by Paul Ward-Harvey

As Chairman of our District Youth Exchange Committee, I attended many National Chairs Conferences. In 2007 I was elected by the National Conference members as the Australian  representative to attend the European Youth Exchange conference in Iceland.
I arranged to fly via Abu Dhabi (to visit a friend), Milan (to visit Giulia, a former Exchange student from Lake Como), Copenhagen, and then Reykjavik in Iceland.
Upon arrival in Reykjavik, and as we were motoring to the hotel, we passed a large aluminium smelter powered by geothermal electricity….and upon enquiry I was told that the raw material, bauxite came from Australia!
Some 300,000 people live in Iceland, most in Reykjavik. The city and scenery are spectacular. The country was devoid of trees once, but not naturally. It was due to deforestation by the populace for building, boat building, and firewood. A reaforestation programme is proving successful.
The Conference was well attended, and covered numerous topics of interest. Each country representative had been requested to man a stall featuring their country’s attractions… my stall featured the vast outback, the Barrier Reef, kangaroos, koalas, Tim Tams and Sao biscuits with Vegemite. Dare I say that all were a great hit…excepting the Vegemite…but a few past Exchange students who had exchanged to Australia felt obliged to try it again.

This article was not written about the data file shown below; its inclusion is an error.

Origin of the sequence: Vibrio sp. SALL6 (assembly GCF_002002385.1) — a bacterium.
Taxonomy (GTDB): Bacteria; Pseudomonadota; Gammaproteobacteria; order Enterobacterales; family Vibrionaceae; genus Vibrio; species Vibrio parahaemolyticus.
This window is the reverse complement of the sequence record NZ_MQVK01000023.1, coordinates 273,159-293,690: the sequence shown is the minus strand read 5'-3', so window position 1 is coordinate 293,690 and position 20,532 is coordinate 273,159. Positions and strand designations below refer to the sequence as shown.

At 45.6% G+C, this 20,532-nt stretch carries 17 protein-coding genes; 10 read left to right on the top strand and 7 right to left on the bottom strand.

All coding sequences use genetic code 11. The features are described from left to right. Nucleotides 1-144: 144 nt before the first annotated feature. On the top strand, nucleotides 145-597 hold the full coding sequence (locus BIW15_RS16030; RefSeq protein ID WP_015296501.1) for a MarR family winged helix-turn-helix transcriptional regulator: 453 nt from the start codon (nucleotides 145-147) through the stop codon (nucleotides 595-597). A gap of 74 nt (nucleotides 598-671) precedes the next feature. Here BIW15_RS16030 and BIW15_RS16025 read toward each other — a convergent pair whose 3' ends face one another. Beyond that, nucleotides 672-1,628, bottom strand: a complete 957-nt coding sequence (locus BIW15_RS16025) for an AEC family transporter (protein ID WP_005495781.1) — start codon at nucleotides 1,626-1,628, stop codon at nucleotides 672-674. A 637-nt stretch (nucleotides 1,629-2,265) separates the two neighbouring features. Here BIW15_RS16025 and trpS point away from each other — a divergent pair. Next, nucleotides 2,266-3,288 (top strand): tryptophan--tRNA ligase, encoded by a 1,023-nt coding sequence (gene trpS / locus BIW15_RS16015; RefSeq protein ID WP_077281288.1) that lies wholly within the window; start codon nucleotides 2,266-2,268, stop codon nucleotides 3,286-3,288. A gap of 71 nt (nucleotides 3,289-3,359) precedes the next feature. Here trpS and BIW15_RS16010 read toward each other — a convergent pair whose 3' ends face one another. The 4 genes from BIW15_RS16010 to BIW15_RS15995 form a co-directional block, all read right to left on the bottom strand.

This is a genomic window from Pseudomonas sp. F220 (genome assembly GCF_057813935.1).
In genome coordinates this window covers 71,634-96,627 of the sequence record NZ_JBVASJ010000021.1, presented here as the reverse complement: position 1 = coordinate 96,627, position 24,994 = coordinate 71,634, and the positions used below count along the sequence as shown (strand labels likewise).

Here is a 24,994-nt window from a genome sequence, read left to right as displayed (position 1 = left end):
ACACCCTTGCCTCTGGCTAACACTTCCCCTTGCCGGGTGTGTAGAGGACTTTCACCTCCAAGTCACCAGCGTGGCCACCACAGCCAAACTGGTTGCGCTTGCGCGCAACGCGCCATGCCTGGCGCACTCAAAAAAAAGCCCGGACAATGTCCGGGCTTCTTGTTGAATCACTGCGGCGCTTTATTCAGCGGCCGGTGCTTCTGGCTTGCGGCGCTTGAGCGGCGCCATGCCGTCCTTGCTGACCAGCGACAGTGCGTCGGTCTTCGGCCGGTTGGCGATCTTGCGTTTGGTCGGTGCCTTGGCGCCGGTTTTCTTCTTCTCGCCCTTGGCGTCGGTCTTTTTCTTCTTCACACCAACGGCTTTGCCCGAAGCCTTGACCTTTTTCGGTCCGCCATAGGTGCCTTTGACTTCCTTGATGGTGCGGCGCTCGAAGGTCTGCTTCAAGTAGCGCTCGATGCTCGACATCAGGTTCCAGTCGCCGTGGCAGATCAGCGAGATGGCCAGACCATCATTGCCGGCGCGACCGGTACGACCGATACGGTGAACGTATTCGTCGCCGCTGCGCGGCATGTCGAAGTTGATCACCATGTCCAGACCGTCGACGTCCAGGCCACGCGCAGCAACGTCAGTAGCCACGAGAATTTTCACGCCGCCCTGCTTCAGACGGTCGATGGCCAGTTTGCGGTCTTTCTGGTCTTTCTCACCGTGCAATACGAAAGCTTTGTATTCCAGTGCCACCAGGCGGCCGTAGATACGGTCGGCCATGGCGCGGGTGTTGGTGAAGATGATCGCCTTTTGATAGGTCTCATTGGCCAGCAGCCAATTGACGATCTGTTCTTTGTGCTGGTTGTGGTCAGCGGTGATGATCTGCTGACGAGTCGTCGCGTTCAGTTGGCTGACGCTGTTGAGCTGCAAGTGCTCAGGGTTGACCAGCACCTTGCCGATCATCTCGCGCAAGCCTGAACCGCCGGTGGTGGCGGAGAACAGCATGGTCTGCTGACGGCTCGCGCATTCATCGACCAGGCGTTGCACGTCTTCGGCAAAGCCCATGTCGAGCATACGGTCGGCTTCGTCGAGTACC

Upon return home, I subsequently reported to the next Australian Conference on the Sunshine Coast..quite a contrast to Iceland. A number of the delegates in Iceland were in attendance at that Conference. Overall, the meetings with representatives from Districts with which we were exchanging students, and the cross flow of information and experiences, was most valuable.
As a postscript, Iceland in 2007 had the highest per capita income in the world. In 2008, its banks collapsed, preceding the world financial crisis, and throwing Iceland into a severe depression. In the face of enormous pressure from European countries, the Icelandic Government refused to bail out the Icelandic banks or pay those banks debts to their European creditors. Today, as a result of restructuring and tourism, Iceland has almost regained it’s pre 2008 status.